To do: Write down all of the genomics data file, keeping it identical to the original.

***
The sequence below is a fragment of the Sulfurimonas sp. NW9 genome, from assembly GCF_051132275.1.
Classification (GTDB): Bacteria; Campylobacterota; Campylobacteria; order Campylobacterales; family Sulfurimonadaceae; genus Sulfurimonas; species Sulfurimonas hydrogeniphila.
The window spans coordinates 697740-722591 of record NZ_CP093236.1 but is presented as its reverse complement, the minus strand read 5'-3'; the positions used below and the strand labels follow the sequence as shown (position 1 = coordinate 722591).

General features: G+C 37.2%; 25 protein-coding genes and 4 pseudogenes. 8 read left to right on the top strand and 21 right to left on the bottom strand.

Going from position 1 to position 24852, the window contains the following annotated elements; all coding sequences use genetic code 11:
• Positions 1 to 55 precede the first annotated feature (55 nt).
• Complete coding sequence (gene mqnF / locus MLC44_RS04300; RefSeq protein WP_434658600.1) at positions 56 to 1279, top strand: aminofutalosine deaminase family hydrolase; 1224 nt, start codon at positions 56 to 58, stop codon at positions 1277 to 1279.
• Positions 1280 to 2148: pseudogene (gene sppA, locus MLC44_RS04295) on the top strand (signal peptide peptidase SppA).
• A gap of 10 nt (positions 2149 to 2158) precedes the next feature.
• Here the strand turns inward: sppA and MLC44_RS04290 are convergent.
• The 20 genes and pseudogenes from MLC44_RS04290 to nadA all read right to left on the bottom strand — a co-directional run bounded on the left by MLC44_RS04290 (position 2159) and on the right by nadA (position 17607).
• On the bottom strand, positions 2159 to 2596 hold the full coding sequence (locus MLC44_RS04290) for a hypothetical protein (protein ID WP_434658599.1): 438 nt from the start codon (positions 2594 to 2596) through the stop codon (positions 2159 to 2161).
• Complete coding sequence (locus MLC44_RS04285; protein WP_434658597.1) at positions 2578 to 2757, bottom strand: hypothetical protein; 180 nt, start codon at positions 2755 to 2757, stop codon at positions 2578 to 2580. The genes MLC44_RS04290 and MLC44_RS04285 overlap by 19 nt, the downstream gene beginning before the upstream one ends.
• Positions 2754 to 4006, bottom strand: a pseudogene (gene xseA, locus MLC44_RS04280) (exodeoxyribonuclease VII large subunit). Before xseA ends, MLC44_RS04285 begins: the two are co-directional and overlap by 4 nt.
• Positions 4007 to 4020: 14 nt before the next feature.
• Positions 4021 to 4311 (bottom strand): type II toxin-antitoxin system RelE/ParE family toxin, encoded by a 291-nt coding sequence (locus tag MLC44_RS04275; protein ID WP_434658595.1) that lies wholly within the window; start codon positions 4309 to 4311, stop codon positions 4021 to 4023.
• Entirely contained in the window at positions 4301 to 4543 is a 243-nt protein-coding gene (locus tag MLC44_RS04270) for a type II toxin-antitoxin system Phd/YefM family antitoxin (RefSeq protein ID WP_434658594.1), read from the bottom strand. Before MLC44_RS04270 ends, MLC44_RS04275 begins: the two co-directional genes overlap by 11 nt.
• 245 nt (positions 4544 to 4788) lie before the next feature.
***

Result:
The sequence below is a fragment of the Sulfurimonas sp. NW9 genome, from assembly GCF_051132275.1.
Classification (GTDB): Bacteria; Campylobacterota; Campylobacteria; order Campylobacterales; family Sulfurimonadaceae; genus Sulfurimonas; species Sulfurimonas hydrogeniphila.
The window spans coordinates 697740-722591 of record NZ_CP093236.1 but is presented as its reverse complement, the minus strand read 5'-3'; the positions used below and the strand labels follow the sequence as shown (position 1 = coordinate 722591).

General features: G+C 37.2%; 25 protein-coding genes and 4 pseudogenes. 8 read left to right on the top strand and 21 right to left on the bottom strand.

Going from position 1 to position 24852, the window contains the following annotated elements; all coding sequences use genetic code 11:
• Positions 1 to 55 precede the first annotated feature (55 nt).
• Complete coding sequence (gene mqnF / locus MLC44_RS04300; RefSeq protein WP_434658600.1) at positions 56 to 1279, top strand: aminofutalosine deaminase family hydrolase; 1224 nt, start codon at positions 56 to 58, stop codon at positions 1277 to 1279.
• Positions 1280 to 2148: pseudogene (gene sppA, locus MLC44_RS04295) on the top strand (signal peptide peptidase SppA).
• A gap of 10 nt (positions 2149 to 2158) precedes the next feature.
• Here the strand turns inward: sppA and MLC44_RS04290 are convergent.
• The 20 genes and pseudogenes from MLC44_RS04290 to nadA all read right to left on the bottom strand — a co-directional run bounded on the left by MLC44_RS04290 (position 2159) and on the right by nadA (position 17607).
• On the bottom strand, positions 2159 to 2596 hold the full coding sequence (locus MLC44_RS04290) for a hypothetical protein (protein ID WP_434658599.1): 438 nt from the start codon (positions 2594 to 2596) through the stop codon (positions 2159 to 2161).
• Complete coding sequence (locus MLC44_RS04285; protein WP_434658597.1) at positions 2578 to 2757, bottom strand: hypothetical protein; 180 nt, start codon at positions 2755 to 2757, stop codon at positions 2578 to 2580. The genes MLC44_RS04290 and MLC44_RS04285 overlap by 19 nt, the downstream gene beginning before the upstream one ends.
• Positions 2754 to 4006, bottom strand: a pseudogene (gene xseA, locus MLC44_RS04280) (exodeoxyribonuclease VII large subunit). Before xseA ends, MLC44_RS04285 begins: the two are co-directional and overlap by 4 nt.
• Positions 4007 to 4020: 14 nt before the next feature.
• Positions 4021 to 4311 (bottom strand): type II toxin-antitoxin system RelE/ParE family toxin, encoded by a 291-nt coding sequence (locus tag MLC44_RS04275; protein ID WP_434658595.1) that lies wholly within the window; start codon positions 4309 to 4311, stop codon positions 4021 to 4023.
• Entirely contained in the window at positions 4301 to 4543 is a 243-nt protein-coding gene (locus tag MLC44_RS04270) for a type II toxin-antitoxin system Phd/YefM family antitoxin (RefSeq protein ID WP_434658594.1), read from the bottom strand. Before MLC44_RS04270 ends, MLC44_RS04275 begins: the two co-directional genes overlap by 11 nt.
• 245 nt (positions 4544 to 4788) lie before the next feature.